Engine: 830 CC Single Cylinder overhead valves.
Transmission: Three Speed
Colour: Green & White
Accessories: Original Wicker Side chair.
This 1911 Excelsior motorcycle is in original condition, complete with original wicker side chair.
Manufactured in Coventry, England, all workmanship and engineering is to the highest possible standard, and remains in great condition 108 x years later since its birthday in 1911.
All metal finishing are original and in great condition, with the paintwork and finishing having been maintained over its 108 year old history.
A single cylinder engine of 50 x Cubic Inches (830 x cubic Centimeters) drives this three speed beauty, and has been active in the New Zealand motorcycle rally and club scene over many years.
All wheels and running gear are in great condition, and have been well maintained.
If you want to own a genuine piece of motorcycling history, culture, and pride, please contact us to discuss pricing and options.
Excelsior last manufactured a motorcycle in 1964 and folded in 1965. Britax, a car accessory company bought the name and produced limited numbers of Britax-Excelsior machines in the late 1970s.
Excelsior, based in Coventry, was a British bicycle, motorcycle and car maker. They were Britain’s first motorcycle manufacturer, starting production of their own ‘motor-bicycle’ in 1896. Initially they had premises at Lower Ford Street, Coventry, and 287-295 Stoney Stanton Road, Hillfields, Coventry, Warwickshire before moving to Kings Road, Tyseley, Birmingham in 1921.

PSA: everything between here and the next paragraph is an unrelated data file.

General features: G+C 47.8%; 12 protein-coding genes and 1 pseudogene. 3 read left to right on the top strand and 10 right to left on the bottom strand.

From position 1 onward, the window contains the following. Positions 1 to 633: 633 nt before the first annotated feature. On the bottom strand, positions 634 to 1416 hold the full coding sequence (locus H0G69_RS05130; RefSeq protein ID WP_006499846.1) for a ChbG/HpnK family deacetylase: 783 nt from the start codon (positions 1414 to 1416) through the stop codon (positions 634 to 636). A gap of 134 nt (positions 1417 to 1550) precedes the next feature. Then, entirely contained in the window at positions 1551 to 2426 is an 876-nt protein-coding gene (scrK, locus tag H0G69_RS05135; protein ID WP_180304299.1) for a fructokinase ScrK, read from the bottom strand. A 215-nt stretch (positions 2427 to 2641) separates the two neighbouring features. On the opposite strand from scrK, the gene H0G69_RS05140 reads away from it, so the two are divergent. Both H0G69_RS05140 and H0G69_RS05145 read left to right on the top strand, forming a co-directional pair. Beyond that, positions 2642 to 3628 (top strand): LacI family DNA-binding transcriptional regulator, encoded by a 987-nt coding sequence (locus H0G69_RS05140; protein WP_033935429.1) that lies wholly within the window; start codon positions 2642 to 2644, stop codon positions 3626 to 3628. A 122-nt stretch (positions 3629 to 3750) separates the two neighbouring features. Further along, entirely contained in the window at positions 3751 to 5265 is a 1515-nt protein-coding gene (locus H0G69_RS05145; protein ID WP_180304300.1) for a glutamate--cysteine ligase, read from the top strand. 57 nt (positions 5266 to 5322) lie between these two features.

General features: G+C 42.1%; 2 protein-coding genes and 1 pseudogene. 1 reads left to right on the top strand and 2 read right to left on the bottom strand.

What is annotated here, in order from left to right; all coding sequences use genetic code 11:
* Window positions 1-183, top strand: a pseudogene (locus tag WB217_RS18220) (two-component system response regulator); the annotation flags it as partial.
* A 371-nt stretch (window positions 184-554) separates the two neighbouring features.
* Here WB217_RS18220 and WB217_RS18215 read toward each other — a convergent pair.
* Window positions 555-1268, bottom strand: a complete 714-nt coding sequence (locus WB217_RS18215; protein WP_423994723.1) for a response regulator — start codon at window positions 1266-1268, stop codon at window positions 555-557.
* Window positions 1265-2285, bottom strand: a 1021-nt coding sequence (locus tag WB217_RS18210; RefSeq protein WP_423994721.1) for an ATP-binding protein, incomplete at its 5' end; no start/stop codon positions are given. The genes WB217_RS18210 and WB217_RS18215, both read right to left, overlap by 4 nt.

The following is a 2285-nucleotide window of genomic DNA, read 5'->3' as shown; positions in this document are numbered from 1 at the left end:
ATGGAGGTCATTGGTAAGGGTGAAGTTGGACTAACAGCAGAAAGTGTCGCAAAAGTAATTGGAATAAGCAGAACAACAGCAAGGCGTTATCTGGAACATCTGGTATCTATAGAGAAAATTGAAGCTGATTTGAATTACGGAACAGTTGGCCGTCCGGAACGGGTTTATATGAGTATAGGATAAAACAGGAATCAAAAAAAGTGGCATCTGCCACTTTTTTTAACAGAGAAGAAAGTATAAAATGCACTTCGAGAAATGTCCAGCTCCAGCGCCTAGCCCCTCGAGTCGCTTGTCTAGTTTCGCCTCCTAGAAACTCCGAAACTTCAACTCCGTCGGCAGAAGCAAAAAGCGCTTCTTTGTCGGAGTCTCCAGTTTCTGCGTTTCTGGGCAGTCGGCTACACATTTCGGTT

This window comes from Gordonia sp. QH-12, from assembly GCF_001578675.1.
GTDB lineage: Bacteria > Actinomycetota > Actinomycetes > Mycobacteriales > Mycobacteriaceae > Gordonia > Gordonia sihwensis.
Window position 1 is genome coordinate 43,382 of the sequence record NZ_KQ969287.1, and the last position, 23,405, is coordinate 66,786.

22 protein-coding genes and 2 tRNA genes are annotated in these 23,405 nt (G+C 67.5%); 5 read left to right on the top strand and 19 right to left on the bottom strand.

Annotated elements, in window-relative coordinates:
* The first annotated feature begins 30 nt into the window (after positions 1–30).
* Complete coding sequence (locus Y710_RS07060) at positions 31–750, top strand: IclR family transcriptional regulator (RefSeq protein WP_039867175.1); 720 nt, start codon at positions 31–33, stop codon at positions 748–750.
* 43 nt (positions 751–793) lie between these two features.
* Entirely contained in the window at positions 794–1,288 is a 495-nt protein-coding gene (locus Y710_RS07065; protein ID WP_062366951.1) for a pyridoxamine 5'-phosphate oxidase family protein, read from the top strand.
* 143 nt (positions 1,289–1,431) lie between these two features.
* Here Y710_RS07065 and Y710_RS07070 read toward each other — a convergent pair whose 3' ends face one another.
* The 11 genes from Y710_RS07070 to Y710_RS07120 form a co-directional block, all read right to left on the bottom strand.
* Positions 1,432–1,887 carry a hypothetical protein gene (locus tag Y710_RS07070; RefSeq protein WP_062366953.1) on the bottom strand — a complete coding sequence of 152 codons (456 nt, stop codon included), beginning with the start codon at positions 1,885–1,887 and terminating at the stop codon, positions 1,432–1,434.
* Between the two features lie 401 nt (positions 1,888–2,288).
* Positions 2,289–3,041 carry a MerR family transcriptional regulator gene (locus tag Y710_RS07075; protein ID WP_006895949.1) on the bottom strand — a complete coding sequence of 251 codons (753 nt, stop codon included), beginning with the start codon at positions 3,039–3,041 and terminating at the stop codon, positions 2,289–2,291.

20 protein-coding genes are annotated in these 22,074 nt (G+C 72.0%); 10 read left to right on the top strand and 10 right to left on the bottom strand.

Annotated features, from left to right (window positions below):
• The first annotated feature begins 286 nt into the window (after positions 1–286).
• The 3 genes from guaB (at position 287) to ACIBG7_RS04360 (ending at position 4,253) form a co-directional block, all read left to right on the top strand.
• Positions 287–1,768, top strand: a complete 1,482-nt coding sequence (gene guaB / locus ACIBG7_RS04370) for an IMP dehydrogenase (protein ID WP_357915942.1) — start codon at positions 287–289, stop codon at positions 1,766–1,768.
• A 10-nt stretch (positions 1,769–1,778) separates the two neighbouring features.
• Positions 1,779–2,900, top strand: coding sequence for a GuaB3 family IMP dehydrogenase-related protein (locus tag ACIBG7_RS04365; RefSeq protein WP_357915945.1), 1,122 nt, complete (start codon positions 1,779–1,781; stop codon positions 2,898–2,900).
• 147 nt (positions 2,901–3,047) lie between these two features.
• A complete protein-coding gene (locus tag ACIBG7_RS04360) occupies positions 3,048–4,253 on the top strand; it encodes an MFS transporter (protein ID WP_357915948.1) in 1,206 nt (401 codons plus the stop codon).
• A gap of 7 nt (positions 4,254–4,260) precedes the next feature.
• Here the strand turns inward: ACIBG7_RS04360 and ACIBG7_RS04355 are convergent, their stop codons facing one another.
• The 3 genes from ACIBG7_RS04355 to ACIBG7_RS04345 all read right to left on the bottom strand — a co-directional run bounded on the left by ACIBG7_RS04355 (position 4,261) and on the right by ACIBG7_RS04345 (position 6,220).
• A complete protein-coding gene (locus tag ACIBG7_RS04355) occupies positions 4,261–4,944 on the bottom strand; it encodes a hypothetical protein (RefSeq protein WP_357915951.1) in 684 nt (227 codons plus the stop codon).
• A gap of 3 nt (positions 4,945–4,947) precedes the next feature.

Originally a bicycle company making penny-farthings in 1874 under their original name: Bayliss, Thomas and Co, they later sold bicycles under the names of Excelsior and Eureka and changed the company name to Excelsior Motor Co. in 1910. In the early years of motor-bicycle manufacture they used Minerva, De Dion, MMC and possibly a Condor 850 cc single but went on to produce a wide range of machines with engines from most major manufacturers. In 1914, they offered a JAP-powered twin. A deal to supply the Russian Imperial government with motorcycles ended with the Revolution and Excelsior wound up with an excess inventory as a result.
The Walker family (father Reginald and son Eric) took over after World War I. R Walker & Sons of Tyseley, Birmingham had started as makers of ships lamps but in 1919 had made a range of motorcycles under the Monarch name to be sold by the London Department store Gamages. The company was re-registered as the Excelsior Motor Company Ltd, production moved to Birmingham and the Lower Ford Street factory in Coventry sold to Francis-Barnett. They made a range of motorcycles from 98 to 1,000 cc, mostly powered by JAP, Blackburne and Villiers engines, plus an 850 cc Condor engine. The new company put more effort in competition and racing. To avoid confusion with the American maker of the same name, they called themselves the "British Excelsior".